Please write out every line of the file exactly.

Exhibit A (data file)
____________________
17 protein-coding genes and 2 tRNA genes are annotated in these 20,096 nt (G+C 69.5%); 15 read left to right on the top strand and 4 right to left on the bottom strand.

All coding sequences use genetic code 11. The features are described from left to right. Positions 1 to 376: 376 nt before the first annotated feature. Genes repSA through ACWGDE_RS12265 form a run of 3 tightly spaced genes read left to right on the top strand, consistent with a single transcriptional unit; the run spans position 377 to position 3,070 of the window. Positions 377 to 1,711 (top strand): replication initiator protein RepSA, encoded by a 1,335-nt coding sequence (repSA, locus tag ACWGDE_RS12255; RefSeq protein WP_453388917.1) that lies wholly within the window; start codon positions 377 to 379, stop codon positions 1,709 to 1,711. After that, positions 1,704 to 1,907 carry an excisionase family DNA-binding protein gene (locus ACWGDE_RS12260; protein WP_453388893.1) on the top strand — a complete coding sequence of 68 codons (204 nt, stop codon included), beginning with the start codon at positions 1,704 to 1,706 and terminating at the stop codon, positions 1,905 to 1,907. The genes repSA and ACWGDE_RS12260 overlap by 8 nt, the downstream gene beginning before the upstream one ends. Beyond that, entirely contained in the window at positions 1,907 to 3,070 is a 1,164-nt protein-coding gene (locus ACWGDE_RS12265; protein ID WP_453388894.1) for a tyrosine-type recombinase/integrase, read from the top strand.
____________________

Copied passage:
17 protein-coding genes and 2 tRNA genes are annotated in these 20,096 nt (G+C 69.5%); 15 read left to right on the top strand and 4 right to left on the bottom strand.

All coding sequences use genetic code 11. The features are described from left to right. Positions 1 to 376: 376 nt before the first annotated feature. Genes repSA through ACWGDE_RS12265 form a run of 3 tightly spaced genes read left to right on the top strand, consistent with a single transcriptional unit; the run spans position 377 to position 3,070 of the window. Positions 377 to 1,711 (top strand): replication initiator protein RepSA, encoded by a 1,335-nt coding sequence (repSA, locus tag ACWGDE_RS12255; RefSeq protein WP_453388917.1) that lies wholly within the window; start codon positions 377 to 379, stop codon positions 1,709 to 1,711. After that, positions 1,704 to 1,907 carry an excisionase family DNA-binding protein gene (locus ACWGDE_RS12260; protein WP_453388893.1) on the top strand — a complete coding sequence of 68 codons (204 nt, stop codon included), beginning with the start codon at positions 1,704 to 1,706 and terminating at the stop codon, positions 1,905 to 1,907. The genes repSA and ACWGDE_RS12260 overlap by 8 nt, the downstream gene beginning before the upstream one ends. Beyond that, entirely contained in the window at positions 1,907 to 3,070 is a 1,164-nt protein-coding gene (locus ACWGDE_RS12265; protein ID WP_453388894.1) for a tyrosine-type recombinase/integrase, read from the top strand.